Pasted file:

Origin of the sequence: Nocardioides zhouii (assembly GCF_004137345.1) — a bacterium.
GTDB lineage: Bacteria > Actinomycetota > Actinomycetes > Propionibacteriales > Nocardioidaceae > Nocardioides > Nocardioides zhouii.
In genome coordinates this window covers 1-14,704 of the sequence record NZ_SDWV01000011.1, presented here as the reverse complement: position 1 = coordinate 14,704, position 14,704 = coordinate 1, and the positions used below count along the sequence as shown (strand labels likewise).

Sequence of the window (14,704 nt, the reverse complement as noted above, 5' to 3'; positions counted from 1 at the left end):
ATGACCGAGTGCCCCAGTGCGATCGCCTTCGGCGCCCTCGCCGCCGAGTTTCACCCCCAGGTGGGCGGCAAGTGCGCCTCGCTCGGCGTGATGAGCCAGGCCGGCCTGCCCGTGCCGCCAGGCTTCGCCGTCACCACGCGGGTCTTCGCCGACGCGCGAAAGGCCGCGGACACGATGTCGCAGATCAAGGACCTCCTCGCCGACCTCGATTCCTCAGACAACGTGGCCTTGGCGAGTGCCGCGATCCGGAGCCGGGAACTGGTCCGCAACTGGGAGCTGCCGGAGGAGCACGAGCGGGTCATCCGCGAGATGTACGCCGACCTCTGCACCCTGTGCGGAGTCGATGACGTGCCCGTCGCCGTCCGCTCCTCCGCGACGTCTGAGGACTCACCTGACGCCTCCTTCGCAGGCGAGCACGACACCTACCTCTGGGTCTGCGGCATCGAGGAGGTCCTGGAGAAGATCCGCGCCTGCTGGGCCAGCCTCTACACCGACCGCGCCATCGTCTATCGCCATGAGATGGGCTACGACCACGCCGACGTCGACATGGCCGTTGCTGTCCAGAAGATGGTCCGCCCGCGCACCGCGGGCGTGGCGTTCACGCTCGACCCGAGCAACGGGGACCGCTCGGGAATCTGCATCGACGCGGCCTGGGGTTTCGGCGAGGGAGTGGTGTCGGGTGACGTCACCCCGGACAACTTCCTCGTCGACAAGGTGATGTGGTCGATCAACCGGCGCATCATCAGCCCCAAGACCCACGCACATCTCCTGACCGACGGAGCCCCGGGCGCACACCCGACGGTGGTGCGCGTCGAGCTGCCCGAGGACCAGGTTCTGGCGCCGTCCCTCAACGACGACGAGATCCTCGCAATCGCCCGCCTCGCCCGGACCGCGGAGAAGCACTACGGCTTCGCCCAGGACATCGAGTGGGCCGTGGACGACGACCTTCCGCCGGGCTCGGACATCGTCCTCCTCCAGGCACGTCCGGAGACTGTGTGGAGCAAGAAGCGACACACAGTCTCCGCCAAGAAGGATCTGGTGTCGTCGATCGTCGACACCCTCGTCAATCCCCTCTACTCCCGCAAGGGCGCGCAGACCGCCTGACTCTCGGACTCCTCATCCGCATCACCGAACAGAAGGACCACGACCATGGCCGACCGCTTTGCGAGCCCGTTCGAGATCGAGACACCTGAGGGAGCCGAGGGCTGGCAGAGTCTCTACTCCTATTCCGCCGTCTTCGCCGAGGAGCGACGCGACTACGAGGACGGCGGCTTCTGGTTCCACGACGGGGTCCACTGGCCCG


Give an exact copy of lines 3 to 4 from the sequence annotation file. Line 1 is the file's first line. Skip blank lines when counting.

In genome coordinates this window covers 1-14,704 of the sequence record NZ_SDWV01000011.1, presented here as the reverse complement: position 1 = coordinate 14,704, position 14,704 = coordinate 1, and the positions used below count along the sequence as shown (strand labels likewise).

Sequence of the window (14,704 nt, the reverse complement as noted above, 5' to 3'; positions counted from 1 at the left end):